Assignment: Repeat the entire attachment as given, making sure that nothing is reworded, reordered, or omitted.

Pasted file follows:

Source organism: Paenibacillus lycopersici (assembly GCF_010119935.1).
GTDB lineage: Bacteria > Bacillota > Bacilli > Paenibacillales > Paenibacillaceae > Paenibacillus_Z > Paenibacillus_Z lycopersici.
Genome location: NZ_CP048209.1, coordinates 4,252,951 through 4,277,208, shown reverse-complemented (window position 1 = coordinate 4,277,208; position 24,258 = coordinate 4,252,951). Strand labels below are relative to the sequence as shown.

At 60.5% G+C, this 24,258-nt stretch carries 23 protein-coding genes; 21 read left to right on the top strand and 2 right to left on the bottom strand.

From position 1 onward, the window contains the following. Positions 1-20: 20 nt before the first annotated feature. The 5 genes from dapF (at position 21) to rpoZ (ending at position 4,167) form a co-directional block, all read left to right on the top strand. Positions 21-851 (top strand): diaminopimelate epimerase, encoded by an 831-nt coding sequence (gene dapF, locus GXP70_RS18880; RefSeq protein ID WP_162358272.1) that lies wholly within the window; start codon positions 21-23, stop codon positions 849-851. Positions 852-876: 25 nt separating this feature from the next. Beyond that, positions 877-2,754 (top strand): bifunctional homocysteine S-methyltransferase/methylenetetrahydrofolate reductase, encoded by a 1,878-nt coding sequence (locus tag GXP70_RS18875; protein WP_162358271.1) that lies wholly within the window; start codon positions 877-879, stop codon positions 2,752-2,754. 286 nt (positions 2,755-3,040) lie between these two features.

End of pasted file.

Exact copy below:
Source organism: Paenibacillus lycopersici (assembly GCF_010119935.1).
GTDB lineage: Bacteria > Bacillota > Bacilli > Paenibacillales > Paenibacillaceae > Paenibacillus_Z > Paenibacillus_Z lycopersici.
Genome location: NZ_CP048209.1, coordinates 4,252,951 through 4,277,208, shown reverse-complemented (window position 1 = coordinate 4,277,208; position 24,258 = coordinate 4,252,951). Strand labels below are relative to the sequence as shown.

At 60.5% G+C, this 24,258-nt stretch carries 23 protein-coding genes; 21 read left to right on the top strand and 2 right to left on the bottom strand.

From position 1 onward, the window contains the following. Positions 1-20: 20 nt before the first annotated feature. The 5 genes from dapF (at position 21) to rpoZ (ending at position 4,167) form a co-directional block, all read left to right on the top strand. Positions 21-851 (top strand): diaminopimelate epimerase, encoded by an 831-nt coding sequence (gene dapF, locus GXP70_RS18880; RefSeq protein ID WP_162358272.1) that lies wholly within the window; start codon positions 21-23, stop codon positions 849-851. Positions 852-876: 25 nt separating this feature from the next. Beyond that, positions 877-2,754 (top strand): bifunctional homocysteine S-methyltransferase/methylenetetrahydrofolate reductase, encoded by a 1,878-nt coding sequence (locus tag GXP70_RS18875; protein WP_162358271.1) that lies wholly within the window; start codon positions 877-879, stop codon positions 2,752-2,754. 286 nt (positions 2,755-3,040) lie between these two features.